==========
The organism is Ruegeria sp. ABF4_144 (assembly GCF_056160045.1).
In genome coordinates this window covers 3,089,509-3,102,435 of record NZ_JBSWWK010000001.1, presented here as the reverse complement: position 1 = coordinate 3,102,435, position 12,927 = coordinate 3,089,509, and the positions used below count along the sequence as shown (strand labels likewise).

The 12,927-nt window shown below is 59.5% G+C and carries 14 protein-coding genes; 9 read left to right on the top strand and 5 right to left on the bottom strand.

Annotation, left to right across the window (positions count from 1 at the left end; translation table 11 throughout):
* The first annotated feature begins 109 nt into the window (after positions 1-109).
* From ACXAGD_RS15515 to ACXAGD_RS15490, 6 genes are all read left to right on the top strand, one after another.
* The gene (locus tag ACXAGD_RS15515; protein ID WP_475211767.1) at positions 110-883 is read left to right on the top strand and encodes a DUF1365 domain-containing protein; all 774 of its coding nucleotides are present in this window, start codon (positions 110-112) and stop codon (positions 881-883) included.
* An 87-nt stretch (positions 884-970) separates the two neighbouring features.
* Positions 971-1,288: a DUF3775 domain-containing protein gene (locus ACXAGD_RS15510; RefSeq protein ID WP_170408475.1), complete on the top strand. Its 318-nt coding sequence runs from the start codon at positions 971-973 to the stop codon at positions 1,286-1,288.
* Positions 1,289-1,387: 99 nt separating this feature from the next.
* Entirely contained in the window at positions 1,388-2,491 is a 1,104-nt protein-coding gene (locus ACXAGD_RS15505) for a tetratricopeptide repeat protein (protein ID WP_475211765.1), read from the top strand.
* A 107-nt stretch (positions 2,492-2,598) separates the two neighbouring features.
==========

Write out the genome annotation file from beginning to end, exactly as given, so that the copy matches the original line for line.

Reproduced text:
The organism is Ruegeria sp. ABF4_144 (assembly GCF_056160045.1).
In genome coordinates this window covers 3,089,509-3,102,435 of record NZ_JBSWWK010000001.1, presented here as the reverse complement: position 1 = coordinate 3,102,435, position 12,927 = coordinate 3,089,509, and the positions used below count along the sequence as shown (strand labels likewise).

The 12,927-nt window shown below is 59.5% G+C and carries 14 protein-coding genes; 9 read left to right on the top strand and 5 right to left on the bottom strand.

Annotation, left to right across the window (positions count from 1 at the left end; translation table 11 throughout):
* The first annotated feature begins 109 nt into the window (after positions 1-109).
* From ACXAGD_RS15515 to ACXAGD_RS15490, 6 genes are all read left to right on the top strand, one after another.
* The gene (locus tag ACXAGD_RS15515; protein ID WP_475211767.1) at positions 110-883 is read left to right on the top strand and encodes a DUF1365 domain-containing protein; all 774 of its coding nucleotides are present in this window, start codon (positions 110-112) and stop codon (positions 881-883) included.
* An 87-nt stretch (positions 884-970) separates the two neighbouring features.
* Positions 971-1,288: a DUF3775 domain-containing protein gene (locus ACXAGD_RS15510; RefSeq protein ID WP_170408475.1), complete on the top strand. Its 318-nt coding sequence runs from the start codon at positions 971-973 to the stop codon at positions 1,286-1,288.
* Positions 1,289-1,387: 99 nt separating this feature from the next.
* Entirely contained in the window at positions 1,388-2,491 is a 1,104-nt protein-coding gene (locus ACXAGD_RS15505) for a tetratricopeptide repeat protein (protein ID WP_475211765.1), read from the top strand.
* A 107-nt stretch (positions 2,492-2,598) separates the two neighbouring features.